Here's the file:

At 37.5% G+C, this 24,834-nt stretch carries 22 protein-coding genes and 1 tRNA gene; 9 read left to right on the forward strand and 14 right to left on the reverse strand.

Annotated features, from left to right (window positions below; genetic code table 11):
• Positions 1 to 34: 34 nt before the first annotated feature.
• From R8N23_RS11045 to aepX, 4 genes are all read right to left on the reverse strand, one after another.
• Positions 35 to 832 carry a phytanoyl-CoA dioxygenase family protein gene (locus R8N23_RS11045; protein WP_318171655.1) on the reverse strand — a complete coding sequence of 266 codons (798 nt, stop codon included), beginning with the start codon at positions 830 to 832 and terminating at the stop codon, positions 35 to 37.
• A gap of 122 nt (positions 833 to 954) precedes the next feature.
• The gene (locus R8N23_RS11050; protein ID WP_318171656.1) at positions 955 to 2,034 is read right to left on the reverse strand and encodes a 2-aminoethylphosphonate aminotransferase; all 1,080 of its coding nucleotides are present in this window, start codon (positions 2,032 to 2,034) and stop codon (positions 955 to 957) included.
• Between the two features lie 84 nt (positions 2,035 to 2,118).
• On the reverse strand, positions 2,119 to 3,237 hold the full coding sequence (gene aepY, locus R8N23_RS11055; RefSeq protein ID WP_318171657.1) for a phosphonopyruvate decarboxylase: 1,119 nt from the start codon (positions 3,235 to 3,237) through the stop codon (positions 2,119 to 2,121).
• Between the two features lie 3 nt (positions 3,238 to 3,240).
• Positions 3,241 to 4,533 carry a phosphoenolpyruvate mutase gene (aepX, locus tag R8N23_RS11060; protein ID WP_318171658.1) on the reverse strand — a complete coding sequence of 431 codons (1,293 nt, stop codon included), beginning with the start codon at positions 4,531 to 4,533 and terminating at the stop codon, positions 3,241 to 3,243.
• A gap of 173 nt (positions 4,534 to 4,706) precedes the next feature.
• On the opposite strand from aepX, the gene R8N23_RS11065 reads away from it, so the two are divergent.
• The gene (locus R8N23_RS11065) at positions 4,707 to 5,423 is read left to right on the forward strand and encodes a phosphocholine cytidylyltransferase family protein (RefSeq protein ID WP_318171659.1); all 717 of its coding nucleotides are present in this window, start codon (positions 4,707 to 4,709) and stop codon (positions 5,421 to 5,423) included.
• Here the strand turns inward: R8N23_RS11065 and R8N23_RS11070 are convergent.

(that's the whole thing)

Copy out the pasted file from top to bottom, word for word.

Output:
At 37.5% G+C, this 24,834-nt stretch carries 22 protein-coding genes and 1 tRNA gene; 9 read left to right on the forward strand and 14 right to left on the reverse strand.

Annotated features, from left to right (window positions below; genetic code table 11):
• Positions 1 to 34: 34 nt before the first annotated feature.
• From R8N23_RS11045 to aepX, 4 genes are all read right to left on the reverse strand, one after another.
• Positions 35 to 832 carry a phytanoyl-CoA dioxygenase family protein gene (locus R8N23_RS11045; protein WP_318171655.1) on the reverse strand — a complete coding sequence of 266 codons (798 nt, stop codon included), beginning with the start codon at positions 830 to 832 and terminating at the stop codon, positions 35 to 37.
• A gap of 122 nt (positions 833 to 954) precedes the next feature.
• The gene (locus R8N23_RS11050; protein ID WP_318171656.1) at positions 955 to 2,034 is read right to left on the reverse strand and encodes a 2-aminoethylphosphonate aminotransferase; all 1,080 of its coding nucleotides are present in this window, start codon (positions 2,032 to 2,034) and stop codon (positions 955 to 957) included.
• Between the two features lie 84 nt (positions 2,035 to 2,118).
• On the reverse strand, positions 2,119 to 3,237 hold the full coding sequence (gene aepY, locus R8N23_RS11055; RefSeq protein ID WP_318171657.1) for a phosphonopyruvate decarboxylase: 1,119 nt from the start codon (positions 3,235 to 3,237) through the stop codon (positions 2,119 to 2,121).
• Between the two features lie 3 nt (positions 3,238 to 3,240).
• Positions 3,241 to 4,533 carry a phosphoenolpyruvate mutase gene (aepX, locus tag R8N23_RS11060; protein ID WP_318171658.1) on the reverse strand — a complete coding sequence of 431 codons (1,293 nt, stop codon included), beginning with the start codon at positions 4,531 to 4,533 and terminating at the stop codon, positions 3,241 to 3,243.
• A gap of 173 nt (positions 4,534 to 4,706) precedes the next feature.
• On the opposite strand from aepX, the gene R8N23_RS11065 reads away from it, so the two are divergent.
• The gene (locus R8N23_RS11065) at positions 4,707 to 5,423 is read left to right on the forward strand and encodes a phosphocholine cytidylyltransferase family protein (RefSeq protein ID WP_318171659.1); all 717 of its coding nucleotides are present in this window, start codon (positions 4,707 to 4,709) and stop codon (positions 5,421 to 5,423) included.
• Here the strand turns inward: R8N23_RS11065 and R8N23_RS11070 are convergent.